You can have hyperinflation without a complete breakdown of society. Everyone’s favorite example of hyperinflation is Weimar Germany, which, although it certainly took a bad turn, did not feature anything approaching social anarchy.

                1. “No currency has ever recovered from a debt to GDP ratio exceeding 100%. We will exceed that ratio. No tinfoil hat needed.”

                  Really? The UK’s debt to GDP ratio at the end of WWII was over 250% and they never had hyper inflation.

                  http://www.ukpublicspending.co…..chart.html

                  And I don’t have the links but I bet you it was just as high or higher at the end of the Napoleonic wars. And the Pound Sterling did just fine in the 19th Century.

                  Seriously RC. You are a bright guy, but where on earth do you learn your economic history?

                2. and go to my link and you will find out the UK debt was over 250% of GDP in 1815. Yet, somehow the British managed to rule the world in the 19th Century.

                  Sadly you probably won’t read this.

            2. Exactly. Assigning Blame/Avoiding Blame replaced solutions as the goal of our system a long time ago.

              1. That happens to every socialist economy eventually. Look at the USSR.

        2. Increases in Government spending soak up available credit and consequently reduce private/business spending. Lower Government spending would make credit more available to individuals and businesses. What is the overall difference in economic “stimulus” between Government spending and private spending that seems to make Government spending the preferred action of the Lib-Left?

          There is a finite pool of available money unless the Federal Government starts the presses. Government dollars generate no more economic activity than private spending, but the Government losses the power to direct money to preferred recipients.

  13. OH wow, horrifying indeed!

    Lou
    http://www.Anonymous-VPN.de.tc

  14. Threadjack (possibly).

    http://www.telegraph.co.uk/new…..-debt.html

    “Canada brought public spending under control guided by the principle that people should ask, “what needs to be done by government and what we can afford to do””
    –Oh really? How novel.

    1. I realize I’ve left out a word at the end of the quote. Hilarious antics ensue in 3….2….1….

    2. Doesn’t Canada have a pretty rough debt ratio at the moment too?

  15. r45when interest rates go up (and they will)*, outflows from the Treasury will skyrocket

    Exactly.

    No matter how hard Bernanke tries to keep rates at zero.

  16. Who runs Bartertown?

    1. Helen Thomas and Mel Gibson have a theory.

        1. *blushes* thank you

  17. We’re fucked. Time to learn Mandarin, Russian, and Portuguese. Growth and opportunity in this country is over.

    I never thought I would say Russia was a better over all prospect than the US.

    1. Russia ended its experiment in socialism in the 90’s.

      The US experiment is still underway, and will fail just as miserably.

      Socialism: The longest, most painful path from capitalism to capitalism.

    2. Russia is only in the black because of their oil resources. Their economic structure is untenable.

      China is a tougher nut to crack. They’re developing alternative export markets as fast as they can (ie, to avoid being so dependent on the US economy), but the sooner our total crash comes the less likely it is that they will survive without negative effects. I would guess that in another 10 years, China won’t need our market anymore. And then we’re totally fucked if we haven’t stopped the spending insanity.

      1. China has the mother of all housing bubbles waiting to pop. Not to mention serious societal issues such as a huge surplus of college graduates with no job prospects and a surplus of males with no marriage prospects.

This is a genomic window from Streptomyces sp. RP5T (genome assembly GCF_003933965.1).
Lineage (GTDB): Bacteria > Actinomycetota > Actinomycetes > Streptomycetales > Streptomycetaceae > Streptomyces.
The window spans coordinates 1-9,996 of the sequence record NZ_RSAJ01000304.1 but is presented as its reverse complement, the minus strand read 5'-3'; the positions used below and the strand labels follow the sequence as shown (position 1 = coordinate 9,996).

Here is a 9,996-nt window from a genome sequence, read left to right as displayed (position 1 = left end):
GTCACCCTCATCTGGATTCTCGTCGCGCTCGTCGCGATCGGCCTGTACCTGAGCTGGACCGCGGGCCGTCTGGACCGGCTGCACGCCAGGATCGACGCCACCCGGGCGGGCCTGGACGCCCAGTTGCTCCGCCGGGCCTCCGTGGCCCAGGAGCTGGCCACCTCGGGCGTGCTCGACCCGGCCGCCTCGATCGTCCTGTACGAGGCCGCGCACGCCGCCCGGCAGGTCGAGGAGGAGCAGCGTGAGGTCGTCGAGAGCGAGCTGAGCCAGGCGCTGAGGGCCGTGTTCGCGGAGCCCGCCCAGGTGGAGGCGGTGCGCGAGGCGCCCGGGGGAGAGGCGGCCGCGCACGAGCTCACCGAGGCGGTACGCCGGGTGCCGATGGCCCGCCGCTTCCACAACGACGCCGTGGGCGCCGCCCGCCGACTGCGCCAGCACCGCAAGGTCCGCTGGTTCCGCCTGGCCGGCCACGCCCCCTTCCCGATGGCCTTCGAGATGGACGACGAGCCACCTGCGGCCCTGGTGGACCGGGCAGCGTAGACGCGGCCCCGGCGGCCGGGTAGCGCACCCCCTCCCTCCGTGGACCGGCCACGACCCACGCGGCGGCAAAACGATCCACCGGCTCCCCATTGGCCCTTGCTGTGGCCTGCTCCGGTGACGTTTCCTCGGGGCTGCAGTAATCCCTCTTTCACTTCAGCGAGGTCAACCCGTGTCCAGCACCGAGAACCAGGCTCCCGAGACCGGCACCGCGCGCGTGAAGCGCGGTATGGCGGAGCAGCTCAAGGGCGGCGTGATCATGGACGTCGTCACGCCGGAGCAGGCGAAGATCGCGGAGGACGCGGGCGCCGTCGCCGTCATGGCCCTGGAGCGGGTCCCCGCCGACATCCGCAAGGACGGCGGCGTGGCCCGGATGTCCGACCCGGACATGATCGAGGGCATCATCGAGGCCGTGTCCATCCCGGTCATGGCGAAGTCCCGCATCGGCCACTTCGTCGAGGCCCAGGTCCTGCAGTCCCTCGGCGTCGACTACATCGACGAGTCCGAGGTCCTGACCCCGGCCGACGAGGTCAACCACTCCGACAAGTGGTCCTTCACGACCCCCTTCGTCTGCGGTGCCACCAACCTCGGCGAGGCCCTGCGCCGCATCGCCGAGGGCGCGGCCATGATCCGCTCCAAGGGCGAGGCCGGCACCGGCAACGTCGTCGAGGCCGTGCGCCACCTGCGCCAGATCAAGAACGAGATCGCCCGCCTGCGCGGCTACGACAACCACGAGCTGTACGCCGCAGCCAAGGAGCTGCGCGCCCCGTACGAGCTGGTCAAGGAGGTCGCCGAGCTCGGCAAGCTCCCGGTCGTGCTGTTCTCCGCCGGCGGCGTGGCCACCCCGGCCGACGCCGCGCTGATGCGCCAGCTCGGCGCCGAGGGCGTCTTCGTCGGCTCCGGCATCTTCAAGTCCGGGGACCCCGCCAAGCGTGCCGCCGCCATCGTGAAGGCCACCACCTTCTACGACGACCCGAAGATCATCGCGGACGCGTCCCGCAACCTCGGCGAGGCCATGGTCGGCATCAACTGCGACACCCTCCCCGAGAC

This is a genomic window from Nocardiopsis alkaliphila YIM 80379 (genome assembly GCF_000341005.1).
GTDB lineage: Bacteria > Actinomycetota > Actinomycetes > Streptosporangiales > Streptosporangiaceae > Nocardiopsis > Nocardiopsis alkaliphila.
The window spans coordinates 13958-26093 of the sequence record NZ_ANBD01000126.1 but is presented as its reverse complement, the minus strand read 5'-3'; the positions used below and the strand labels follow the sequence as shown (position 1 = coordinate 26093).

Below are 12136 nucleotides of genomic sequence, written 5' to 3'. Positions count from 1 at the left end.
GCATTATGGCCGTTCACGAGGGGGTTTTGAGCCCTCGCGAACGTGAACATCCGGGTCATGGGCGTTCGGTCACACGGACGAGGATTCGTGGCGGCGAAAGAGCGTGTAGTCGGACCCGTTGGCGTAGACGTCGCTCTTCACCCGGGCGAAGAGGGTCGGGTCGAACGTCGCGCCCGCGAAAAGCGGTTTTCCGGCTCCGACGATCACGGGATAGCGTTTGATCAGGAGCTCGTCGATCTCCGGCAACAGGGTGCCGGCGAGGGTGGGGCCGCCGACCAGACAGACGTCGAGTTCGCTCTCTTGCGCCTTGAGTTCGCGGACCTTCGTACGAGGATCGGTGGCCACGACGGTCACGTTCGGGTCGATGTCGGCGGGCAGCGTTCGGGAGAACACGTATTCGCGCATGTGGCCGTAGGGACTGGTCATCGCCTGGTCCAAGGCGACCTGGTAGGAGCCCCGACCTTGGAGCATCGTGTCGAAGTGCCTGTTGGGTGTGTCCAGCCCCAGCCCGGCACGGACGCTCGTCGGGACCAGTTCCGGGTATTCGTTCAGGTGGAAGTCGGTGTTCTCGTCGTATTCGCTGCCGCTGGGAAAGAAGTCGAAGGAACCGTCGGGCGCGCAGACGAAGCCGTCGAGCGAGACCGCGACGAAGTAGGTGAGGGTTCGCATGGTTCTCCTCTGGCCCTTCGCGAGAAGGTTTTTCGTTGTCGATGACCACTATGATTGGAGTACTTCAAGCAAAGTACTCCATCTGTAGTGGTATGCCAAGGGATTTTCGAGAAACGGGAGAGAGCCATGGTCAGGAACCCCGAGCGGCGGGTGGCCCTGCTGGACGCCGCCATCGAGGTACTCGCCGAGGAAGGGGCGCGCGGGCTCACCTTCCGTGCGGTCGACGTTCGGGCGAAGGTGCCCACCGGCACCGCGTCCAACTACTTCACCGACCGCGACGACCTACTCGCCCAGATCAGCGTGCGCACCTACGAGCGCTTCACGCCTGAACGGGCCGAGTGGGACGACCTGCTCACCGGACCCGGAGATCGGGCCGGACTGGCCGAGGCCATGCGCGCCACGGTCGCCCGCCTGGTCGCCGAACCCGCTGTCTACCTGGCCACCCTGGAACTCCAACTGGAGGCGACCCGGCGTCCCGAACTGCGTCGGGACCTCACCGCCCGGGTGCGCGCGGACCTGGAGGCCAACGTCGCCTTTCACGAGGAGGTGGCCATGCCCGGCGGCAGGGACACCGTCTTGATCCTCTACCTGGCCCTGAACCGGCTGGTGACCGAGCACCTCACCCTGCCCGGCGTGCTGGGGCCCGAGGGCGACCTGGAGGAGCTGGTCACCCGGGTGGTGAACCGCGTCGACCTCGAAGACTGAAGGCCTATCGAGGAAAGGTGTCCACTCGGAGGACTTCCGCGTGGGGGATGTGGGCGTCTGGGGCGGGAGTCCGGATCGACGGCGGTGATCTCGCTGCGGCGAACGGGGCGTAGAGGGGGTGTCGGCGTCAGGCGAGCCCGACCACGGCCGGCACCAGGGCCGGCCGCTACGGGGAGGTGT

1. I’m talking strictly business. At this point I would rather be in SE Asia than the US. The uncertainty and level of just plain stupid shit in the US is getting to the point where the risk elsewhere is looking good.

          1. Yeah, that sounds about right.

          2. There is no such thing as “strictly business.” All of those societal issues in China are going to hit the fan in the next few years, with highly unpredictable consequences. In other words, “going long” on China is a highly risky proposition.

            1. And going long in the US isn’t?

              There is such a thing as “strictly business” and it comes with horizons like any other business decision. While the socioeconomic issues play into all business decisions you notice how I said risk? And what does risk involve when discussing any business? Ya, everything from exchange rates to riots.

        2. Also, rough estimates of unrealized bad paper on the books at state banks approximates their cash reserves.

          And don’t forget Foxcomm, who is apparently doubling salaries of workers assembling Apple products. Their competitive advantage in manufacturing will evaporate pretty quick if all electronics firms end up having to give raises like that.

      2. China will need our market for more than 10 years. Russia is a mess, but more so due to cronyism. So if you know the right people and grease the right palm you are fine. Brazil is an interesting prospect. It has some major hurdles, but a lot of what its government is doing is good for business. The problems lie with infrastructure, education, and cronyism/criminal acts.

        1. I’m all about Chile and Columbia right now.

  18. “We don’t need another Nero…”

  19. There’s a “Paris School of Economics”? Wtf does that even portend?

    1. It’s like regular economics, but with a snotty attitude.

      1. … and with good food, more wine, and first hand understanding of how completely fucking retarded Keynes was.

  20. As opposed to the U.S. where the government pushed banks into making risky loans so that the poor can be homeowners, too, China has just increased the down payment on first houses to 30% and the down on second houses to 50%. There are no bank loans available for third houses. Real estate offices that were packed with customers a few months ago were almost empty last week, however, there hasn’t been a big decrease in house prices, yet and there are still come cash buyers.

    1. Does that apply to party officials and families of party officials? Will the banks be able to foreclose on shitheads? Because that isn’t how business loans went.

  21. Anyone else able to get that link working?

  22. It’s all Greek to me … and my children … and my future grandchildren.

    A nasty meth habit is starting to look appealing.

  23. Check into Arthur Laffer. You figure what you want.